Business Irish

Thursday 14 December 2017

Firm with lax safety record poised to get €400m in state work

Photo: Thinkstock
Photo: Thinkstock

Michael Brennan, Deputy Political Editor

A COMPANY with a controversial safety record is on the verge of getting a €400m state maintenance contract.

Balfour Beatty is understood to have been given "preferred-bidder" status by Bord Gais Networks for a nine-and-a-half-year gas-networks maintenance contract.

It is the first time Bord Gais Networks (BGN) has devised a contract of such size -- previously it employed several different contractors to do the work.

But Balfour Beatty has been involved in a string of court cases which have led to it being fined in connection with serious accidents and deaths. These include

> 1997: fined stg£1.2m (€1.36m); guilty plea -- collapse of the Heathrow tunnel being built for the Heathrow Express service at Heathrow Airport.

> 1999: fined stg£500,000 (€568,000); guilty plea -- derailment of a freight train in Essex.

> 2006: fined stg£7.5m (€8.5m) in connection with the Hatfield train crash in Britain, where it was responsible for track maintenance. Four people died and 102 passengers were injured.

> 2007: fined stg£180,000 (€204,000) -- fatal electrocution of a track worker in Britain.

According to a reliable source, Balfour Beatty has been selected as the "preferred bidder" ahead of at least three Irish companies shortlisted for the contract.

The contract, which includes laying gas mains and maintaining gas pipelines, is expected to be awarded in October.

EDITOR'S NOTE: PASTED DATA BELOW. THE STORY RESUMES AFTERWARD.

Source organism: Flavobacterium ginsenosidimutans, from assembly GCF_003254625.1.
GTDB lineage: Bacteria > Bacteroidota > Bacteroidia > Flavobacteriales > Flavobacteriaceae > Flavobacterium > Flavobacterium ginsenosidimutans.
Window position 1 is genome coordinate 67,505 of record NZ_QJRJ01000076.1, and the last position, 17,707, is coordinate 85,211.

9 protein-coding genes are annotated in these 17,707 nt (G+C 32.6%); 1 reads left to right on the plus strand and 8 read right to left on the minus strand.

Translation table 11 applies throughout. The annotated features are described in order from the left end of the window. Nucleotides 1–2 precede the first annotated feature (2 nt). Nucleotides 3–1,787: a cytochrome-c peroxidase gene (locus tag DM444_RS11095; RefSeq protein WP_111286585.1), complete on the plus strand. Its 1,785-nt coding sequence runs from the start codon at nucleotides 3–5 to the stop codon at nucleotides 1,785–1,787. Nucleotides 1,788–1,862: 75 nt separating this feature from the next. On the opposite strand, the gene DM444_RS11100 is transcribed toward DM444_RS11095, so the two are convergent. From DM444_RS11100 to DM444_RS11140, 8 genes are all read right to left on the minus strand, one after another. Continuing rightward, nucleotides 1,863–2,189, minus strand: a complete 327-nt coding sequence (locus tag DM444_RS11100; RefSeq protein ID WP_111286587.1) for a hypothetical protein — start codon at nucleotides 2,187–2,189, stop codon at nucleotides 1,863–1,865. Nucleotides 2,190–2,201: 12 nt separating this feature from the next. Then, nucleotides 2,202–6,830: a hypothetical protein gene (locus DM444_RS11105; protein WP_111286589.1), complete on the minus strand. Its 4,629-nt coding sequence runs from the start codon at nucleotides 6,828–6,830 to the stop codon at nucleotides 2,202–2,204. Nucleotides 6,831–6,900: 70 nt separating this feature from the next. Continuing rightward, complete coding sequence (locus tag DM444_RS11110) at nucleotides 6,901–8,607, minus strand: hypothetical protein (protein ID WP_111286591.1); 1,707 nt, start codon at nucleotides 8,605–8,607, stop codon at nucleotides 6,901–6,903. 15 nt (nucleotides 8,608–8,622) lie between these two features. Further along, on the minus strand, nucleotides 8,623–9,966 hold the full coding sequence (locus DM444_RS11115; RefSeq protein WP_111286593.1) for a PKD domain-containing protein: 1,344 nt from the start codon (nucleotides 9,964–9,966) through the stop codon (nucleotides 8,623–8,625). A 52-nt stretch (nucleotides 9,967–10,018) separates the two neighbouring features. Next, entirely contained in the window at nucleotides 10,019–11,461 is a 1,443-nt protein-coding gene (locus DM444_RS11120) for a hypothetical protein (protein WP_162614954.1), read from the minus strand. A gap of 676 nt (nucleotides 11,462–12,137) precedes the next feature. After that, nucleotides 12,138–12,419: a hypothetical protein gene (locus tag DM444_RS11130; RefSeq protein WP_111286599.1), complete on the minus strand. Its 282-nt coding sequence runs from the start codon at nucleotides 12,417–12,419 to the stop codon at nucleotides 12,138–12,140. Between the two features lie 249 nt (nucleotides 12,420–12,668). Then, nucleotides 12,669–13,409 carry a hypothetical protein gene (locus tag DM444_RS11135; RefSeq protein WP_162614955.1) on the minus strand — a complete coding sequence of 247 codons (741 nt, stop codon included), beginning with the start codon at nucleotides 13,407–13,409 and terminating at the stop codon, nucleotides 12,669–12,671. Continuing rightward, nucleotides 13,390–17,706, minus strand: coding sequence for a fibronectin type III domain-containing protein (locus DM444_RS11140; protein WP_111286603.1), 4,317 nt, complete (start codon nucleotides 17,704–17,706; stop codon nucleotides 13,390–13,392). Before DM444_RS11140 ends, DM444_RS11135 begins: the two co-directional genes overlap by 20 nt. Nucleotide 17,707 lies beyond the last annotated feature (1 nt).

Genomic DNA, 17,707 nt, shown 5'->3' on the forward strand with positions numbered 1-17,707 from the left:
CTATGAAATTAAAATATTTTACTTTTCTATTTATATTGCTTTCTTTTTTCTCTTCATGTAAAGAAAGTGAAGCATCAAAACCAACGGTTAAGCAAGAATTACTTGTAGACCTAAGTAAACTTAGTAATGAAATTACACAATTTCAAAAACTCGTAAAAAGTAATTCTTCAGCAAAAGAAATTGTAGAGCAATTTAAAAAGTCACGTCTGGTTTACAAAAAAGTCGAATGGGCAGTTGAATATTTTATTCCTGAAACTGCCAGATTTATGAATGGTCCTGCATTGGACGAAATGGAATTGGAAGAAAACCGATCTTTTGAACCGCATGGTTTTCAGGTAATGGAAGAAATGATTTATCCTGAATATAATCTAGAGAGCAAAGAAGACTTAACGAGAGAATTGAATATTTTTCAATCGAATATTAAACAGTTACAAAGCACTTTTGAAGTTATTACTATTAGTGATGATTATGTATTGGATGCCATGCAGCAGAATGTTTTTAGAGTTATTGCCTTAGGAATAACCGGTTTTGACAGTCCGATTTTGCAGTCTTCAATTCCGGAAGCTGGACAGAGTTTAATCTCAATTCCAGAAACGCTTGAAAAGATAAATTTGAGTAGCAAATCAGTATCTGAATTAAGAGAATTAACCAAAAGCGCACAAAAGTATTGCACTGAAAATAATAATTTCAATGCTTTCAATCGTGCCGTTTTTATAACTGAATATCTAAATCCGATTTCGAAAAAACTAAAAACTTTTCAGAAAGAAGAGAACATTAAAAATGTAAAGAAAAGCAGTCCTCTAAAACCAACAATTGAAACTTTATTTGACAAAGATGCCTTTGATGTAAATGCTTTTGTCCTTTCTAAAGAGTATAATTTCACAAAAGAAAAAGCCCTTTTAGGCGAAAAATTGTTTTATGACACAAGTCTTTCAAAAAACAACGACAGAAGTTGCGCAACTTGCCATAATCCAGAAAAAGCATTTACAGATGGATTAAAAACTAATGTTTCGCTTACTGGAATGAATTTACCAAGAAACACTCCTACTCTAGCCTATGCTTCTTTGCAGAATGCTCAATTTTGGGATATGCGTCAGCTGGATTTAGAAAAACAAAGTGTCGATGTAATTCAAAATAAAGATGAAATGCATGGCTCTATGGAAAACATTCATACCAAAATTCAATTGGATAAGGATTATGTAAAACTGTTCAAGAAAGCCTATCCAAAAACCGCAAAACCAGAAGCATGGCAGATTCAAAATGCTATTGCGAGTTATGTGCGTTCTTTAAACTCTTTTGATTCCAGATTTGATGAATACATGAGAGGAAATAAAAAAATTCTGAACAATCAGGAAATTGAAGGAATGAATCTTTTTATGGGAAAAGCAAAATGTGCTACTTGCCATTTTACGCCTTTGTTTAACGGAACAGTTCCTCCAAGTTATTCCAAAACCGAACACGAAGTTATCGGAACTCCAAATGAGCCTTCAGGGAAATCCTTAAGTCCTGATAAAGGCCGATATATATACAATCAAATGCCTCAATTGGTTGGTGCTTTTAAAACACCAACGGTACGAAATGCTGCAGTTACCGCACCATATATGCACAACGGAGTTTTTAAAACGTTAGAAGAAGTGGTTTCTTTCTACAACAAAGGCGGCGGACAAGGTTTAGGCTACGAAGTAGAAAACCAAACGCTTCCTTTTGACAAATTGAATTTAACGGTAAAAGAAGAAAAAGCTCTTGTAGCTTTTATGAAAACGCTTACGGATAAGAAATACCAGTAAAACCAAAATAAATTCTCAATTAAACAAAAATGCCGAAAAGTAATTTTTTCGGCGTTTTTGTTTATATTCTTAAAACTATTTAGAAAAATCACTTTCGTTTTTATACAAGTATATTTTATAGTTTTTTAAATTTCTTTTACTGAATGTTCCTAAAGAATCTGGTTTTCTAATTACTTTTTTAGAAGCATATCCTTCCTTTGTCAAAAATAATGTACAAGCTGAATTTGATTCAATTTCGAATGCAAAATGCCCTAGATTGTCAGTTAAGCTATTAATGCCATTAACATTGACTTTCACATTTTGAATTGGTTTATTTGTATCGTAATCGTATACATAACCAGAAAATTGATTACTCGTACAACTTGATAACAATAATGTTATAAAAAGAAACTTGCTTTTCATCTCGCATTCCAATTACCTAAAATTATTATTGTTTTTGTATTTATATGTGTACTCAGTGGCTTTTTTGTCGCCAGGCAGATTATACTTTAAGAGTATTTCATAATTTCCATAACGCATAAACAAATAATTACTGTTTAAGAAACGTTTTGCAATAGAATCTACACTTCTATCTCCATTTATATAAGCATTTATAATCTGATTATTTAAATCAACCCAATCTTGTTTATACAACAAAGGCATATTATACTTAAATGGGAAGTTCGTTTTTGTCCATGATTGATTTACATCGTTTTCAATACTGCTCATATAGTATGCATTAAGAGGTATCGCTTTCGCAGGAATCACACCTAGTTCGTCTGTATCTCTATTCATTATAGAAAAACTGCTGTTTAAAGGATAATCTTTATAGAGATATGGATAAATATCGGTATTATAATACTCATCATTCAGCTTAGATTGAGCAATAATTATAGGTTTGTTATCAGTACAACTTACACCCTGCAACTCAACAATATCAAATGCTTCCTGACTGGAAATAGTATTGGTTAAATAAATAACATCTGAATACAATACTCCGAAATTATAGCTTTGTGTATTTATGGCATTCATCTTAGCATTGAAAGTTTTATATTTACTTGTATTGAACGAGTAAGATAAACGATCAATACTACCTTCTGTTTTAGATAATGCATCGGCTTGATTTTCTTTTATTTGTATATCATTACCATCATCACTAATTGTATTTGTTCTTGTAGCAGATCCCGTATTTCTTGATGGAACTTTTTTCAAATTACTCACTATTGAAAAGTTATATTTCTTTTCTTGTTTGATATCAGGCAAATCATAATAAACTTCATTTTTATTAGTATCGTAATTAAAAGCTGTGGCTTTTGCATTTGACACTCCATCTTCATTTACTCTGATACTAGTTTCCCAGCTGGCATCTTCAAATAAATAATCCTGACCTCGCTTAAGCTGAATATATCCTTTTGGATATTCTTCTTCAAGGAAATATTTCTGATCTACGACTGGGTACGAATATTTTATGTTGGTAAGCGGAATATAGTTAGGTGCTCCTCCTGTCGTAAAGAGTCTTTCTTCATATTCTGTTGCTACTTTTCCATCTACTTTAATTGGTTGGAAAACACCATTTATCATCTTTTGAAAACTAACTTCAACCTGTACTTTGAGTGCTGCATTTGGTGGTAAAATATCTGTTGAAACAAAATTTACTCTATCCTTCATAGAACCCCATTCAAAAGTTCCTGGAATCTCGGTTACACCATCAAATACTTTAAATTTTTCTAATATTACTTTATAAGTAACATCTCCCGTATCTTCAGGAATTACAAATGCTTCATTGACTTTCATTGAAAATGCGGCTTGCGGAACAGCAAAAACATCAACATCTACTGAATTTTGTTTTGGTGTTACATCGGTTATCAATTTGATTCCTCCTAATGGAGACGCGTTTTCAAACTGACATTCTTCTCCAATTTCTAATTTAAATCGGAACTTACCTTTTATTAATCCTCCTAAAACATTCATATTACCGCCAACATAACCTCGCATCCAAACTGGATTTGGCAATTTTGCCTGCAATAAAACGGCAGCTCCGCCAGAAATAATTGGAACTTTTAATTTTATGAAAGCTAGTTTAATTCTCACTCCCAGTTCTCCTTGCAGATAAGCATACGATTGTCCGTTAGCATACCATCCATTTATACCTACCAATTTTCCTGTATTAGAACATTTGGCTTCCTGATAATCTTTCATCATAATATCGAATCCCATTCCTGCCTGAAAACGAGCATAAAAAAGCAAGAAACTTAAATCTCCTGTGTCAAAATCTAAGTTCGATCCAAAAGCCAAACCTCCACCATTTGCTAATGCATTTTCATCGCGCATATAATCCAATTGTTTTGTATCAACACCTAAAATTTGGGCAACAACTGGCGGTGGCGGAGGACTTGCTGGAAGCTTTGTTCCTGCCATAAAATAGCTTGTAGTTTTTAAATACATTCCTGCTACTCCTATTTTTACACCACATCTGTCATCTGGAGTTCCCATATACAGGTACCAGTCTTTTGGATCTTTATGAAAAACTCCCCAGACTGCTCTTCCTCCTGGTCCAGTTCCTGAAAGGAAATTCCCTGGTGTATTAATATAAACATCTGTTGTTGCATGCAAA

A Balfour Beatty spokesman said the company acknowledged fully all that had happened in the past.


"As a business, we've learnt fundamental lessons which have transformed our safety performance and continue to shape the way we do business," he said.

The spokesman said that safety would be its "over-arching priority" in whatever projects it carried out -- which would include the €297m Gort-Tuam motorway project in Co Galway. He described how Balfour Beatty had instituted a "zero-harm" safety campaign -- and stressed that it was not becoming complacent.

Balfour Beatty, which employs 50,000 people around the world, has also faced questions about its corporate governance.

In 2008, it was fined stg£2.25m (€2.56m) after Britain's Serious Fraud Office alleged inaccurate accounting practices during its rebuilding of the lost Great Library of Alexandria in Egypt.

And in 2009, it was fined stg£5.2m (€5.9m) by the Office of Fair Trading for alleged bid-rigging offences in the construction industry.

The spokesman said: "We've learnt important lessons and the business has absolutely clear guidelines on all commercial transactions, with ethics and compliance procedures embedded across the business."

Bord Gais Networks said it could not reveal who the "preferred bidder" was for its €400m maintenance contract.

A spokeswoman said that safety was "one of the most important criteria" for judging who was awarded the contract.

Irish Independent

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